Joanna Cannon – from online writing course to publishing deal

Joanna Cannon started her Faber Academy: Writing a Novel course with bags of trepidation, but within a year HarperCollins had snapped up her novel-in-progress for a five-figure sum. Here’s how she went from nervous scribbler to signed author.

Joanna Cannon
Joanna Cannon

It seems only a short time ago I was filling in a form about my writing habits and uploading it to the ‘Sign a deal with an online course’ Faber Academy Online website. I had never been more nervous in my life.

What would people think? Would I be outed as completely delusional? Perhaps when I uploaded my writing everyone would point and laugh. Or, even worse, make kind comments out of sympathy.

I scrolled down the list of sessions on the course and discovered there was a Skype chat involved. A Skype chat. With an actual editor. How in heaven’s name would I get through that without looking like a complete fool?

I decided I would be overwhelmed and humiliated. Everyone would realise I was a fraud, and I was probably better off spending my (very unexpected and rather lovely) tax rebate on ballroom dancing lessons instead.

Strangely, none of these things happened.

Plotting together

Instead, I spent the next few months with a wonderful group of writers, all of whom had experienced the same crises of confidence as I had (except for maybe the ballroom dancing bit). Together, we learned how to plot, edit, critique and cheer each other along.

We learned about technique and dialogue and narrative arcs, and all the other wonderful topics you cover on a course like this, but more than that, I think the course helped us acquire two very important qualities.

The first is discipline. Uploading your work regularly for the group critique is a real challenge, but there’s nothing more motivating than the worry of letting other people down (if you’re working alone, letting yourself down is always far more acceptable).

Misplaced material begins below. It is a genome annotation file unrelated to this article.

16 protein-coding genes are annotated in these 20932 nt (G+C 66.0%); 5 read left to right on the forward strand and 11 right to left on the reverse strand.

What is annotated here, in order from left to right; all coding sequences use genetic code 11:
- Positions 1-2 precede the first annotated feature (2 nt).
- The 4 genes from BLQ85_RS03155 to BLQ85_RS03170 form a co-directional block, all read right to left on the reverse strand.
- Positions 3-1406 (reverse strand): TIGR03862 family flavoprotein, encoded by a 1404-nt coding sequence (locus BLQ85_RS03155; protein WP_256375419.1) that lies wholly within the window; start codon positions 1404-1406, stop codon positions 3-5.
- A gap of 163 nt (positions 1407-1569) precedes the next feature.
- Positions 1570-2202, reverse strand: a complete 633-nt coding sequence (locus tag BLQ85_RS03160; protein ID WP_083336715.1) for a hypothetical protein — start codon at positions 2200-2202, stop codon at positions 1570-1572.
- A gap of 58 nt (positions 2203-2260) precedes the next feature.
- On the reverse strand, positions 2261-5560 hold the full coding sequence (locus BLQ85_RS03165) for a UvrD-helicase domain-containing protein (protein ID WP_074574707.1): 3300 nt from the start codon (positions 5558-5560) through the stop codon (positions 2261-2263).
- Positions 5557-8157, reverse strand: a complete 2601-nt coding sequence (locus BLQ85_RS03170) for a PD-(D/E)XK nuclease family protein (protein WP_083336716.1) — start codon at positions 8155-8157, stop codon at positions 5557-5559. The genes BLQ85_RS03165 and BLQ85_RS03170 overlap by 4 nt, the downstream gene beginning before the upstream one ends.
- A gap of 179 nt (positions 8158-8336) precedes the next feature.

The second quality is courage. On the rare occasions I admitted to people that I enjoyed writing, I would always follow it up with a small apology:

‘I don’t write anything very interesting/it’s just a little hobby really/nothing will ever come of it’ type of thing.

After a few months of building my courage on the course, I entered a First 500 Words event at a literary festival – and I won it.

– Joanna Cannon

Dreams can come true

Before studying with Faber Academy, I would never have dreamed of letting anyone actually read anything I’d written, let alone enter a competition. However, after a few months of building my courage on the course, I did just that, and entered a First 500 Words event at a literary festival.

And I won it.

I won’t bore you with the details of exactly how nervous I was, reading my writing out to a room full of Very Important People, and how I nearly didn’t enter the competition in the first place… but what I will tell you, is that within 48 hours of winning that competition, I had seven offers of agent representation.

And within a week, HarperCollins had offered me a life-changing amount of money to publish it (the manuscript I nearly didn’t bother showing anyone, because they would laugh and point).

I’m not telling you this to be all showy-offy and flash, I’m telling you because I want to explain how a very small amount of courage made a very big difference to my life.

So when you do this course, study fictive dreams and narrative arcs and have long debates about the horror of prologues, but more importantly – perhaps most importantly – make sure you come away from it with a little more self-belief. It’s out there. You just have to dig around in all the angst to find it.

And who knows what will happen if you do.

As the great philosopher Gabrielle once said, ‘Dreams can come true’.

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Meet your Alum

Joanna Cannon

Joanna Cannon

Joanna Cannon started writing her Sunday Times bestselling debut novel The Trouble with Goats and Sheep (The Borough Press 2016) on our online Writing a Novel course with Faber Academy. It sold more than 250,000 copies in the UK alone and has been published in 15 countries. The novel was longlisted for the Desmond Elliott Prize, shortlisted for The Bookseller Industry Awards 2017 and won the 2016 BAMB Reader Award.

Her bestselling second novel Three Things About Elsie (The Borough Press 2018), which explores memory, friendship and old age, was a Richard and Judy Book Club Pick and longlisted for the Women’s Prize for Fiction. Her first work of non-fiction Breaking and Mending (Profile 2019) is based on her experience working as a junior doctor in the NHS.

Joanna left school at fifteen with one O-level and worked her way through many different jobs – barmaid, kennel maid, pizza delivery expert – before returning to school in her thirties and qualifying as a doctor. In 2017, she delivered the Royal College of Psychiatrists’ President’s Lecture. Her work as a psychiatrist and interest in people on the fringes of society continue to inspire her writing, and Joanna frequently returns to the wards as a volunteer with the NHS Arts for Health programme. She lives in the Peak District with her family and her dog.

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